Ensuring the ‘lungs of the planet’ keep us alive: 5 things you need to know about forests and the UN

Migrant workers sent more money to India than any other country last year

COP21 Breaking News_10 December: UN Climate Chief Calls for Final Push to Meet Adaptation Fund Goal Very Close to Target

A critical European young voice on Net Neutrality: the distance between Brussels and Washington

‘Climate change is the battle of my life’, UN chief tells students living on the frontline in Fiji

Have central banks missed the exit train?

The United Kingdom’s decision to leave the European Union will impact young people’s future the most

Europe eyes to replace US as China’s prime foreign partner

Mobile young people create the European labour market of tomorrow

Two major EU projects falter; the Schengen Agreement now freezes and Eurozone fails to resolve the Greek enigma

Nigeria: UN chief ‘appalled’ by killing of aid worker; calls for release of remaining hostages

Preferential tariffs to help Western Sahara to develop

The European Union and the United States sign an agreement on imports of hormone-free beef

Everything you need to know about water

UN chief condemns student abductions in north-west Cameroon

Congrats to the #FutureofMalta: a new age of voting

Parliament approves €34m in EU aid to Greece, Poland, Lithuania and Bulgaria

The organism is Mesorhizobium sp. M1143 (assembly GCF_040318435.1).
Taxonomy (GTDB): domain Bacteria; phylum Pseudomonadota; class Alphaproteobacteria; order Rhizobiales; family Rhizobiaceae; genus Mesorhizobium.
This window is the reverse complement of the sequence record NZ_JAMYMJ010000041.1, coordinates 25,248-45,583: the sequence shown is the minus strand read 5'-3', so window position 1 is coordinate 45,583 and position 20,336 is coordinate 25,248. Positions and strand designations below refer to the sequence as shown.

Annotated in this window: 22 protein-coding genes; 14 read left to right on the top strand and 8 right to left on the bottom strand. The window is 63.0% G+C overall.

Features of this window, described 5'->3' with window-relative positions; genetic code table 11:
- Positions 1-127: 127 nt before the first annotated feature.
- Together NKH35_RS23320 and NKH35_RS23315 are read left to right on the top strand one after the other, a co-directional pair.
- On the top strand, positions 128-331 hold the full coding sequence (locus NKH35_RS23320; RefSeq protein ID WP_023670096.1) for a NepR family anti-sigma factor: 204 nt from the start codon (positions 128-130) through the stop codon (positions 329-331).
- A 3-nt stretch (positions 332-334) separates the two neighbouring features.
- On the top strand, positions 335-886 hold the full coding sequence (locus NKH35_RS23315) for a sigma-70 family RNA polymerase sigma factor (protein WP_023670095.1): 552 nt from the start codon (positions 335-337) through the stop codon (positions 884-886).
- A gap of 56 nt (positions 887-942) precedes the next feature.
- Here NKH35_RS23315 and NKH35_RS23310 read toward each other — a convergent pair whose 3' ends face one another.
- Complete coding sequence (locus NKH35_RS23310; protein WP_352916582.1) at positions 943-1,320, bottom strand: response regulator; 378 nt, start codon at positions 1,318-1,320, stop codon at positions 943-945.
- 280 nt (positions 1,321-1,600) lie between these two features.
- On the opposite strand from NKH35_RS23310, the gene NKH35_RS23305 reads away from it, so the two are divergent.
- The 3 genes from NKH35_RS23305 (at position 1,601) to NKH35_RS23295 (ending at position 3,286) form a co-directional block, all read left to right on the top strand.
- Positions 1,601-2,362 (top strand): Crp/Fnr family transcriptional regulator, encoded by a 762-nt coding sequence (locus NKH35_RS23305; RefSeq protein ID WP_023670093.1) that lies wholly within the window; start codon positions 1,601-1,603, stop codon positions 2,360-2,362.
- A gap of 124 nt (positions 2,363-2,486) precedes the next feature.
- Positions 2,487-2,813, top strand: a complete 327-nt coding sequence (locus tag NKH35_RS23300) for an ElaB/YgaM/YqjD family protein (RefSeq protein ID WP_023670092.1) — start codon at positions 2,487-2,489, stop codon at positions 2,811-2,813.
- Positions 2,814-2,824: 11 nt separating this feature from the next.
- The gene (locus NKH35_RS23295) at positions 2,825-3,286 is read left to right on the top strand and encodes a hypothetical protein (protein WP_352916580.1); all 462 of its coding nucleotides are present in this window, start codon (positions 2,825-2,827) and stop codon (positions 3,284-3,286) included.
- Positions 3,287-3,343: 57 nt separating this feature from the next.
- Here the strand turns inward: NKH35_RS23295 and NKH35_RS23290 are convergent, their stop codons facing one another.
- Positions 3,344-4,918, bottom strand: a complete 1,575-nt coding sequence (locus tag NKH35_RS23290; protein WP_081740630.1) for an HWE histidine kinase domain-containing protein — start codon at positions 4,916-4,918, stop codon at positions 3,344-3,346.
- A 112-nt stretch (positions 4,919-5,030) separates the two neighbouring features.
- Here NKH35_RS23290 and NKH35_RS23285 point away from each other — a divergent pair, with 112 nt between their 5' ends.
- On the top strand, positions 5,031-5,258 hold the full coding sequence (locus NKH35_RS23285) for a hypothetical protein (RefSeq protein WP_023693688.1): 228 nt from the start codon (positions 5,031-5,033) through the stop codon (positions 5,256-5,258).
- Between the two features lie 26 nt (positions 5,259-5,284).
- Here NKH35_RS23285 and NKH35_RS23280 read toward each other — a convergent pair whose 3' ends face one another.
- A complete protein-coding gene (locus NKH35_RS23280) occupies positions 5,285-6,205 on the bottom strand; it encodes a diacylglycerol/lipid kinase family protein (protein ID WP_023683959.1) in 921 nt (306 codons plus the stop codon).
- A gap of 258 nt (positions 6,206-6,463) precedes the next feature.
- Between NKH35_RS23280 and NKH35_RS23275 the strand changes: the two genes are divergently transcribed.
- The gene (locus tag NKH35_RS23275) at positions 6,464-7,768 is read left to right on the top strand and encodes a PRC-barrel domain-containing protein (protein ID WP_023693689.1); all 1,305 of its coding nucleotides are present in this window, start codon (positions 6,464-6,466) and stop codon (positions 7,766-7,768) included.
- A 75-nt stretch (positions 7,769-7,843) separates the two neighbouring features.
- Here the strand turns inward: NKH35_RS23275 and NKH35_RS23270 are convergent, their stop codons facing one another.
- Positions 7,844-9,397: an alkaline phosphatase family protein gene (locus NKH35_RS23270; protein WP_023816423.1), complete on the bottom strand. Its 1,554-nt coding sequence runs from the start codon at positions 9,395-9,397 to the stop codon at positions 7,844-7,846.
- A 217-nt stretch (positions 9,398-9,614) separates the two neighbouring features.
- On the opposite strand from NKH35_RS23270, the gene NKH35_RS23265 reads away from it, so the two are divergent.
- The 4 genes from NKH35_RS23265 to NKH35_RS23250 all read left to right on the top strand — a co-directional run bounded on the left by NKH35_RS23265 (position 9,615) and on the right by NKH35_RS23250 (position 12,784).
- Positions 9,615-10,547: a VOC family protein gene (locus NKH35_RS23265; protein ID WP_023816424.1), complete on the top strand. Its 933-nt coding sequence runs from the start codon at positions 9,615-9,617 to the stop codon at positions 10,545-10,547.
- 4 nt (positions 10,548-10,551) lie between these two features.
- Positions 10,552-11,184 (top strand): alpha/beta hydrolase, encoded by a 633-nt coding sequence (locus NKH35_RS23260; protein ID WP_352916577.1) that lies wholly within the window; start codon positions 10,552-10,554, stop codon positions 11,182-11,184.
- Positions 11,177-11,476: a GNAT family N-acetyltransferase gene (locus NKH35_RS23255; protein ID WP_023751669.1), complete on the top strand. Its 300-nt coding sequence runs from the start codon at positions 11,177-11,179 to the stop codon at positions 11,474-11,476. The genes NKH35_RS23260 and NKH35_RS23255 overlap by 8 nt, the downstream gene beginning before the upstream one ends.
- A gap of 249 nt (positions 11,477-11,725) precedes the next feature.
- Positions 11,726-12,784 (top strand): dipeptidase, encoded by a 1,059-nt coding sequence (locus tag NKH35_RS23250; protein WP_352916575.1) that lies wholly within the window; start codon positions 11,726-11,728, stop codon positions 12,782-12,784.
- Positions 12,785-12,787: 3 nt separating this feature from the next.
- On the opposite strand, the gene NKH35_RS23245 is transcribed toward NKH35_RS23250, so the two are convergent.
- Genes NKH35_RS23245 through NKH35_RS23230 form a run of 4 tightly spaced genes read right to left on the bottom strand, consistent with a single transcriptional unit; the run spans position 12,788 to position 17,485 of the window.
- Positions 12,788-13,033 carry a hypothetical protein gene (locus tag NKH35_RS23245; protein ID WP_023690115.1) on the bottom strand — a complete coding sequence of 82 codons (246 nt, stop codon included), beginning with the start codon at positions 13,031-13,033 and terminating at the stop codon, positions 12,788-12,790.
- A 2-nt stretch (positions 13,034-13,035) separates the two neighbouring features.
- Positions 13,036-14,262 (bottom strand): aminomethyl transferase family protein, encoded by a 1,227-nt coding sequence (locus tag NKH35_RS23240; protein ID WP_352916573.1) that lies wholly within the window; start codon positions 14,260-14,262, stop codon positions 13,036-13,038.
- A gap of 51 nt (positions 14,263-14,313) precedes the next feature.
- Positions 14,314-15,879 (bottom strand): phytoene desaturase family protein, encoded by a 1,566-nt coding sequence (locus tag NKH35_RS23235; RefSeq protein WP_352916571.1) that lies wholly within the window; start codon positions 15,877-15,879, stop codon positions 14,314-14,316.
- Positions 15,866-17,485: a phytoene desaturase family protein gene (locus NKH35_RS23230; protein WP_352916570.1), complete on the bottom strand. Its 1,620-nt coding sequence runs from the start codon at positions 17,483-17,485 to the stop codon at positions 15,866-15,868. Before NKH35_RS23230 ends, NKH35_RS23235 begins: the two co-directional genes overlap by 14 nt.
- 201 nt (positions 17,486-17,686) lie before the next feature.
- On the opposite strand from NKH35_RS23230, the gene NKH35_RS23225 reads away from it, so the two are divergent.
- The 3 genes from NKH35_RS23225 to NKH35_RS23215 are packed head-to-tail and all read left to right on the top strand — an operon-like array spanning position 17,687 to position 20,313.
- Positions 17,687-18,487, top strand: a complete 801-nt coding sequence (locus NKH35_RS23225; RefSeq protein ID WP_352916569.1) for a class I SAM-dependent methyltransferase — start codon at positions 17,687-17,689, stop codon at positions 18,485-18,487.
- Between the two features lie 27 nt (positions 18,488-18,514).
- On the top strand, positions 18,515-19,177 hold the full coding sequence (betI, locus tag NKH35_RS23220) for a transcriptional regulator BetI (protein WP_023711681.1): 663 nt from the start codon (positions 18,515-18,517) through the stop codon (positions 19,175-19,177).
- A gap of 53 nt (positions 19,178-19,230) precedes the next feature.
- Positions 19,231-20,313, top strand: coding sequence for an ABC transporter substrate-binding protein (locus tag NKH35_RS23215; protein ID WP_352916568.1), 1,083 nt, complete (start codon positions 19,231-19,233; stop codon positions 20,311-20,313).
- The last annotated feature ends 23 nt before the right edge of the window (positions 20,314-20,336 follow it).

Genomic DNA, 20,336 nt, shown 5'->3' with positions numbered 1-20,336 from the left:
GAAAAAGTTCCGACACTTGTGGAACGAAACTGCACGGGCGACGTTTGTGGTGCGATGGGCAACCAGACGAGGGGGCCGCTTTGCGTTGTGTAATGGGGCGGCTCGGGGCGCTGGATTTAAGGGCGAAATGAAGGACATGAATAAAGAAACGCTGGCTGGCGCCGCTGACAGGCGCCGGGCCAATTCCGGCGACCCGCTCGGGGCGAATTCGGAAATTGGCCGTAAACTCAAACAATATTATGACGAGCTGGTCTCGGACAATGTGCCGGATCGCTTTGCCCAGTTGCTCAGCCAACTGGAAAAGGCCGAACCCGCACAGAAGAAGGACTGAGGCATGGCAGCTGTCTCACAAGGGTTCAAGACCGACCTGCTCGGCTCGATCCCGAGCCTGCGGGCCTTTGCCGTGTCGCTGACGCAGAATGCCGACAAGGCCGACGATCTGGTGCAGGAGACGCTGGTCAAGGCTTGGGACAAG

Why the ECB prepares to flood the markets with more and free of charge euro; everybody needs that now

Do electronic cigarettes produce adverse health effects?

Cyclone Idai: UNICEF warns of ‘race against time’ to protect children, prevent spread of disease in flood-ravaged Mozambique

“We need to use the momentum globally to ensure that corporations pay their fare share of taxation”, EU Commissioner Valdis Dombrovskis outlines from the World Economic Forum 2017.

For how long and at what cost can the ECB continue printing trillions to keep euro area going?

How to close the gender pay gap in three steps

FROM THE FIELD: How the smell of fresh bread transformed one refugee life

EU-China relations under investigation?

Out with the old: Young People transforming Humanitarian Action

Bayer-Monsanto merger: the story of the rise of the “endless company”

Pakistan’s digital revolution is happening faster than you think

EU Commission: The banks are not obliged to finance the real economy

Latvian economy is thriving, but boosting productivity, improving social protection and transitioning to a low-carbon productive model are vital for sustainable and inclusive growth

Who is to lose from the 6-month extension of the EU economic sanctions against Russia?

Further reforms in Japan needed to meet the challenges of population ageing and high public debt

This is what the world’s waste does to people in poorer countries

Monday’s Daily Brief: Nigeria massacre, Libya shelling condemned; recycled plastic used to build classrooms in Côte d’Ivoire

A seafood fraud investigation DNA tested fish sold in the US. Here’s what they found

E-Governance: A powerful tool to combat, mitigate and sustainably manage disaster risks

More Stings?

Speak your Mind Here

Fill in your details below or click an icon to log in:

WordPress.com Logo

You are commenting using your WordPress.com account. Log Out /  Change )

Google photo

You are commenting using your Google account. Log Out /  Change )

Twitter picture

You are commenting using your Twitter account. Log Out /  Change )

Facebook photo

You are commenting using your Facebook account. Log Out /  Change )

Connecting to %s